Recyclable cars: What parts end up in the trash?

Which parts of your car end up as landfill?

4 min read

Individual plastics are separated for recycling.
Individual plastics are separated for recycling. Argonne National Laboratory/Flickr

Each year, around 10 million vehicles are disposed of in the United States. Before vexing your conscience though, you should know that over 95 percent of these "retired" cars head straight to one of the 7,000 vehicle recycling operations around the country and 75 percent of these cars' parts are completely recycled, letting cars claim top spot as the world's most recycled product.

Here DriverSide explores what happens to these automotive materials:


As the hottest commodity at the moment, steel, iron and other metals comprise about 65 percent of the average vehicle, making the reuse of this product vital to overall automotive recycling efforts. Although reuse of metals started alongside the advent of the automobile, they're more popular than ever before. With construction exploding in rapidly developing countries like China, traders are snatching metals up to sell, and some older cars are now actually worth more for their steel than for their originally intended 'automotive' function. Naturally this means, according to the Steel Recycling Institute, that virtually all of this material is recovered for reuse. Wheels, engines, transmissions, wiring and body shells get shredded and filtered by ferrous scrap processors and the material is then sold to steel mills. Your trashed '79 El Camino could be having a second life as a part of an Indian skyscraper.


70 percent of all lead now used in the U.S. is found in car batteries. Fortunately, we've known about the toxicity of lead for a while now and recycling systems have been in place for years. Some batteries have enough life to be reconditioned for resale, but the dead ones go to lead reclaiming plants where the toxic substance is extracted to use in new batteries.

"Nearly 90 percent of all lead-acid batteries are recycled," confirms Latisha Petteway, Spokesperson for the Environmental Protection Agency (EPA). "Almost any retailer that sells lead-acid batteries collects used batteries for recycling, as required by most state laws."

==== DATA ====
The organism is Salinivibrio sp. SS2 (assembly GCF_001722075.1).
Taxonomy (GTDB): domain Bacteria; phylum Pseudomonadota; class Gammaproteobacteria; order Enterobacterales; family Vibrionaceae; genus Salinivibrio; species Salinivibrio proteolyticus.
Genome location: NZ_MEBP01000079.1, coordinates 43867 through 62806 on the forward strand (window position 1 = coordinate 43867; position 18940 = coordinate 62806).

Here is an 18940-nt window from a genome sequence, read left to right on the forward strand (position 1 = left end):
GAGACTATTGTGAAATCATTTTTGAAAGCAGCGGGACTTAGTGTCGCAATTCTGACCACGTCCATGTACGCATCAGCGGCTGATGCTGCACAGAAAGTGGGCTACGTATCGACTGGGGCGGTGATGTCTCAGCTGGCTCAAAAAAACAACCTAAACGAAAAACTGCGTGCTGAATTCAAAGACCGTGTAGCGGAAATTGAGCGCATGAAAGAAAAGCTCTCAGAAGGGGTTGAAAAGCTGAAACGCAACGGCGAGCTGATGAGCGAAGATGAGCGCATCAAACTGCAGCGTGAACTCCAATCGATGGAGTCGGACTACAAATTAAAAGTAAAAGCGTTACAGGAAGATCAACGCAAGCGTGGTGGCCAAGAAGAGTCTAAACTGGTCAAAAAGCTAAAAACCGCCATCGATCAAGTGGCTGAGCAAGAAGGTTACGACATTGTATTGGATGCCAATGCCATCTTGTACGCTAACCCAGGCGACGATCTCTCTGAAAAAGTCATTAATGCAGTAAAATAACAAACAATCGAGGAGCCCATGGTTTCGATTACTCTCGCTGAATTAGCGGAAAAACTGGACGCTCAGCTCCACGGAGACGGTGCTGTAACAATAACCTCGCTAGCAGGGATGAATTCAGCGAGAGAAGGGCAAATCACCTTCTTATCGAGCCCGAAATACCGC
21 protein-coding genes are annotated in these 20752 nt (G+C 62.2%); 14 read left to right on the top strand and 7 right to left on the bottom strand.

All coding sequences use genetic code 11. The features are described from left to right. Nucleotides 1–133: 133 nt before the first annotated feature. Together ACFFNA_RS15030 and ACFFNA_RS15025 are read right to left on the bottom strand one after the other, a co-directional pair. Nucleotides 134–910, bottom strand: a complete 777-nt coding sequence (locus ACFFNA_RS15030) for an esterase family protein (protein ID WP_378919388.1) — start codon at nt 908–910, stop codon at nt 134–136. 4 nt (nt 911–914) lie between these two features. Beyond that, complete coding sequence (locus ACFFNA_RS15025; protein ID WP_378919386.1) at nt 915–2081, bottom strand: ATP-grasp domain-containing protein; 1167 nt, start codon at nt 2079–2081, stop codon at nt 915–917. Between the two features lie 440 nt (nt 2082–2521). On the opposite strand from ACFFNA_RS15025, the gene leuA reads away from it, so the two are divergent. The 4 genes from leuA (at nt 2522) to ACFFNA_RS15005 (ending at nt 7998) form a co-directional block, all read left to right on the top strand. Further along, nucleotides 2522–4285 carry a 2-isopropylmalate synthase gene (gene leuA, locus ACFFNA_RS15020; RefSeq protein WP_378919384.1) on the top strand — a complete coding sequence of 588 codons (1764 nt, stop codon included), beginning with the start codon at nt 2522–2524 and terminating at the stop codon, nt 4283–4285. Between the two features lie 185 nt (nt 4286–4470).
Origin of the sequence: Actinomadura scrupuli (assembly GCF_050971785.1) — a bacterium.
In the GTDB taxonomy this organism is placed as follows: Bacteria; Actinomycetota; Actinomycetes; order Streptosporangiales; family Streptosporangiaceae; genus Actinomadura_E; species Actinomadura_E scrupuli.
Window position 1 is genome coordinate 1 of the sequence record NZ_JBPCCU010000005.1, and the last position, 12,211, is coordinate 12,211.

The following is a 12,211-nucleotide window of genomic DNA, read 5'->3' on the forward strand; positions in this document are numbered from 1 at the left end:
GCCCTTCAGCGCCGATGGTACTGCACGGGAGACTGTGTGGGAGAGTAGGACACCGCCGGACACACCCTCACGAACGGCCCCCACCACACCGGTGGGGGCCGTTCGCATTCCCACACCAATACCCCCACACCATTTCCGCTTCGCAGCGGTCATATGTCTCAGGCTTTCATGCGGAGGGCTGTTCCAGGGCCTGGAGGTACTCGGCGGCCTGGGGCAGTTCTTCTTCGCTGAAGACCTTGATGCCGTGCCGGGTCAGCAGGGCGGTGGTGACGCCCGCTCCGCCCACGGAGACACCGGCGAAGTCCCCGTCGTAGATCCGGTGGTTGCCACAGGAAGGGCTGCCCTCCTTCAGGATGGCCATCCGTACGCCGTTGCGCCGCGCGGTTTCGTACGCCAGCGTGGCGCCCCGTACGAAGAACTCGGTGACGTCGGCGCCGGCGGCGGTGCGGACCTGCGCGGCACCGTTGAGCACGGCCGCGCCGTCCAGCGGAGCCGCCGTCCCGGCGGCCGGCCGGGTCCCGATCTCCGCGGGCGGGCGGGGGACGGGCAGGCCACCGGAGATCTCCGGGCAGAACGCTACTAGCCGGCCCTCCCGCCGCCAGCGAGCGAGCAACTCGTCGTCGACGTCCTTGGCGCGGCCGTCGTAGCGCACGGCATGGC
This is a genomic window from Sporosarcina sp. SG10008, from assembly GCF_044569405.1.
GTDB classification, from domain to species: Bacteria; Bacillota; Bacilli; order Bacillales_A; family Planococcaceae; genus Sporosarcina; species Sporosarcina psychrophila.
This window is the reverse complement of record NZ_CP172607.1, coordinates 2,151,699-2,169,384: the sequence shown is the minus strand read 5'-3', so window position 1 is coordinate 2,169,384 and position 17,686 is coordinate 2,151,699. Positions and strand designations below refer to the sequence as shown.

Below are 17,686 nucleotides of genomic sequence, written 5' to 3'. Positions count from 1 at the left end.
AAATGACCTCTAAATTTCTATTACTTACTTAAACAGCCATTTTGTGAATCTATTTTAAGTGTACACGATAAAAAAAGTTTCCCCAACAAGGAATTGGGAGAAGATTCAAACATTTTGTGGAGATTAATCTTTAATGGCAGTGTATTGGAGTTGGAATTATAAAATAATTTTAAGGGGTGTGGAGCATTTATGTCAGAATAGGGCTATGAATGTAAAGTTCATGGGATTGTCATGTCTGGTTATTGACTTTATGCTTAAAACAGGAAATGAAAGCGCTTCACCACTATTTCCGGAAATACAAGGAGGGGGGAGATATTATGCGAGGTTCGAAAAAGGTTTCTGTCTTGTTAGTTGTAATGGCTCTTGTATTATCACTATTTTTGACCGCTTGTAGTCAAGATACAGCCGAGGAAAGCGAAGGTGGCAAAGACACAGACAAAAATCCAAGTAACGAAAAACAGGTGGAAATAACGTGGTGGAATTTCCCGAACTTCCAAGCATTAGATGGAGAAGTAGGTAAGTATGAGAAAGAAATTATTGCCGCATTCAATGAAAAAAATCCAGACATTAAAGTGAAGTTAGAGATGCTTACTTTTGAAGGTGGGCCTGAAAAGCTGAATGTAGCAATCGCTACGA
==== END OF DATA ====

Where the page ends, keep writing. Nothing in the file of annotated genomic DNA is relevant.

In 2005, the Rubber Manufacturer's Association estimated, based on U.S. census reports, that 299 million tires were discarded. That's a helluva lot of miles covered. Good news: 86 percent of that number was reused. While today's tires are complex, they are also extremely recyclable. The rubber from old tires makes it into a multitude of materials, from pavements to playground covering. Some are used to create more tires, 16.255 million in 2005 were retreaded - though very few of those were for passenger cars, due to economic factors. They are also able to fuel cement kilns, boilers and paper mills as well.


Oil, that fussy liquid which needs to be changed every few thousand miles, isn't just tossed away at lube shops. 380 million gallons are reused or recycled each year in America. It goes through a refining process and comes out squeaky clean (well, as clean as an oil can be) as a base stock for lubricating oil. The problem is that many do-it-yourselfers change their own oil, and the irresponsible ones send roughly 120 million gallons down the drain instead of taking it to a collection center, local auto parts store or garage.

Used gear oil, windshield wiper solution, brake fluid, power steering fluid, antifreeze and transmission fluid can contain some seriously toxic substances, including lead and the highly poisonous ethylene glycol. But if you drop it off at a collection site, each of these fluids can either be blended and utilized as an alternate fuel source or restored.

What Isn't Recycled

The recyclability of certain materials has eluded experts for years. Glass is just one such problem. Those windows protecting you from errant rocks and bugs are coated in a laminate, and sometimes have defrosting wiring and tinting, all of which complicate the recycling process.

Roughly 12 million tons of ferrous and non-ferrous metals are recycled each year, but according to Petteway, "about 20 percent of the scrap feed (or auto shredder residue) remains after metals recovery - consisting primarily of glass, plastics, rubber, fabrics and dirt."

While we've come far in our auto recycling efforts over the years, the amount we are unable to reuse adds up quickly.

"Nearly all of the over 3 million tons of auto shredder residue generated in the U.S. each year is land filled," continues Petteway, "recovery of specific materials from ASR (auto shredder residue) is difficult due to the physical nature of ASR, contamination, weak markets for major recoverable materials - such as polyurethane foam, rubber, and glass - and the processing needed to meet market specifications."

Not all is lost though; Scientists at Illinois' Argonne National Laboratory say they're close to completing a facility that recycles the leftovers from junked vehicles. Manufacturers are also stepping up to the plate. The VW-Scion process maximizes the recovery of materials that would have previously been shredded and land filled. Ford and Mazda reuse plastic bumpers in the creation of new vehicles as well and Acura's 2009 TL is 90 percent recyclable.

With renewable resources and environmental protection on the forefront of design and manufacturing now, the time when we should start seeing recycling hit new levels of success is right around the corner.

By Alison Lakin, DriverSide Associate Editor